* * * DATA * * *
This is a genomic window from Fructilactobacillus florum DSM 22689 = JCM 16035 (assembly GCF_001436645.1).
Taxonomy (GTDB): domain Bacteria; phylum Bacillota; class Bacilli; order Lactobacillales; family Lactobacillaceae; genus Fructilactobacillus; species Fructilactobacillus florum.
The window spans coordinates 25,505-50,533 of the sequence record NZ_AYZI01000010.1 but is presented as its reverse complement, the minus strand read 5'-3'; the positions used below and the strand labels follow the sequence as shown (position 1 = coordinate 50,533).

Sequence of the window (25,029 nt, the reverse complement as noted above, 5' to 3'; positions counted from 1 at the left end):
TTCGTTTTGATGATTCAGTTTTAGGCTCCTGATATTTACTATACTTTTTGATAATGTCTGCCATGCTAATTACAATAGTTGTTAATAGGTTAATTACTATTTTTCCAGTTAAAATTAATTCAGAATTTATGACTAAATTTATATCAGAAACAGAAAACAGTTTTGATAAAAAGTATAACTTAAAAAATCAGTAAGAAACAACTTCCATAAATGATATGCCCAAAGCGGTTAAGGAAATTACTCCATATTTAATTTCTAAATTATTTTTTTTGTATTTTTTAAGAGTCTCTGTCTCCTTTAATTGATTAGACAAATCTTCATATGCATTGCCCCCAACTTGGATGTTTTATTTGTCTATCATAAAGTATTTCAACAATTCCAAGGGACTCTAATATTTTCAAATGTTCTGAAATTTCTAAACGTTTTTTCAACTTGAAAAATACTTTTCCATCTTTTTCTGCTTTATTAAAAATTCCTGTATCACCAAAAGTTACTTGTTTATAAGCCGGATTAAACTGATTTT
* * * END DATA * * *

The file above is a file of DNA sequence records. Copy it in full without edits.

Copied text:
This is a genomic window from Fructilactobacillus florum DSM 22689 = JCM 16035 (assembly GCF_001436645.1).
Taxonomy (GTDB): domain Bacteria; phylum Bacillota; class Bacilli; order Lactobacillales; family Lactobacillaceae; genus Fructilactobacillus; species Fructilactobacillus florum.
The window spans coordinates 25,505-50,533 of the sequence record NZ_AYZI01000010.1 but is presented as its reverse complement, the minus strand read 5'-3'; the positions used below and the strand labels follow the sequence as shown (position 1 = coordinate 50,533).

Sequence of the window (25,029 nt, the reverse complement as noted above, 5' to 3'; positions counted from 1 at the left end):
TTCGTTTTGATGATTCAGTTTTAGGCTCCTGATATTTACTATACTTTTTGATAATGTCTGCCATGCTAATTACAATAGTTGTTAATAGGTTAATTACTATTTTTCCAGTTAAAATTAATTCAGAATTTATGACTAAATTTATATCAGAAACAGAAAACAGTTTTGATAAAAAGTATAACTTAAAAAATCAGTAAGAAACAACTTCCATAAATGATATGCCCAAAGCGGTTAAGGAAATTACTCCATATTTAATTTCTAAATTATTTTTTTTGTATTTTTTAAGAGTCTCTGTCTCCTTTAATTGATTAGACAAATCTTCATATGCATTGCCCCCAACTTGGATGTTTTATTTGTCTATCATAAAGTATTTCAACAATTCCAAGGGACTCTAATATTTTCAAATGTTCTGAAATTTCTAAACGTTTTTTCAACTTGAAAAATACTTTTCCATCTTTTTCTGCTTTATTAAAAATTCCTGTATCACCAAAAGTTACTTGTTTATAAGCCGGATTAAACTGATTTT